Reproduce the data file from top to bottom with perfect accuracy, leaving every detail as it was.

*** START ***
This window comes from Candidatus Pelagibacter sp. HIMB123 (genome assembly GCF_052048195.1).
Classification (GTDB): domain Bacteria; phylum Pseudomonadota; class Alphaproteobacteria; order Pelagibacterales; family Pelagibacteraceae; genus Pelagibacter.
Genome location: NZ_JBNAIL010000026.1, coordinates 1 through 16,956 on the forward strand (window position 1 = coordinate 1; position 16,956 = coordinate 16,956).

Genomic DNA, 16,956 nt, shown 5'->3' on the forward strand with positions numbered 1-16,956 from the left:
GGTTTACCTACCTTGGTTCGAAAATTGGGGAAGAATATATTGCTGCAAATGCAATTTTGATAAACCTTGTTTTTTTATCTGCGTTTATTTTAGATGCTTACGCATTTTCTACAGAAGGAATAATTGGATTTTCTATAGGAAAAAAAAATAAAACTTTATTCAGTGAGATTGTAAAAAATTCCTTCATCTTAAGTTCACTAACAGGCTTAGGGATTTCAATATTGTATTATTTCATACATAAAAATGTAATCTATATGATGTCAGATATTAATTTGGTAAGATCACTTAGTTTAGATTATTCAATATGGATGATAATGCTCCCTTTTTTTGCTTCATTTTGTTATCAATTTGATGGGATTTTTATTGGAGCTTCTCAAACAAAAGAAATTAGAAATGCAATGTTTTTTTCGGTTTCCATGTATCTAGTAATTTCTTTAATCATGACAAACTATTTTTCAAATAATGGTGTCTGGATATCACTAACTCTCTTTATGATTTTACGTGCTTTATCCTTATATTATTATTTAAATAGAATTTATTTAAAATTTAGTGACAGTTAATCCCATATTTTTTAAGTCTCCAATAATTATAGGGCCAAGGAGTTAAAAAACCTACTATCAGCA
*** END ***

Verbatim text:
This window comes from Candidatus Pelagibacter sp. HIMB123 (genome assembly GCF_052048195.1).
Classification (GTDB): domain Bacteria; phylum Pseudomonadota; class Alphaproteobacteria; order Pelagibacterales; family Pelagibacteraceae; genus Pelagibacter.
Genome location: NZ_JBNAIL010000026.1, coordinates 1 through 16,956 on the forward strand (window position 1 = coordinate 1; position 16,956 = coordinate 16,956).

Genomic DNA, 16,956 nt, shown 5'->3' on the forward strand with positions numbered 1-16,956 from the left:
GGTTTACCTACCTTGGTTCGAAAATTGGGGAAGAATATATTGCTGCAAATGCAATTTTGATAAACCTTGTTTTTTTATCTGCGTTTATTTTAGATGCTTACGCATTTTCTACAGAAGGAATAATTGGATTTTCTATAGGAAAAAAAAATAAAACTTTATTCAGTGAGATTGTAAAAAATTCCTTCATCTTAAGTTCACTAACAGGCTTAGGGATTTCAATATTGTATTATTTCATACATAAAAATGTAATCTATATGATGTCAGATATTAATTTGGTAAGATCACTTAGTTTAGATTATTCAATATGGATGATAATGCTCCCTTTTTTTGCTTCATTTTGTTATCAATTTGATGGGATTTTTATTGGAGCTTCTCAAACAAAAGAAATTAGAAATGCAATGTTTTTTTCGGTTTCCATGTATCTAGTAATTTCTTTAATCATGACAAACTATTTTTCAAATAATGGTGTCTGGATATCACTAACTCTCTTTATGATTTTACGTGCTTTATCCTTATATTATTATTTAAATAGAATTTATTTAAAATTTAGTGACAGTTAATCCCATATTTTTTAAGTCTCCAATAATTATAGGGCCAAGGAGTTAAAAAACCTACTATCAGCA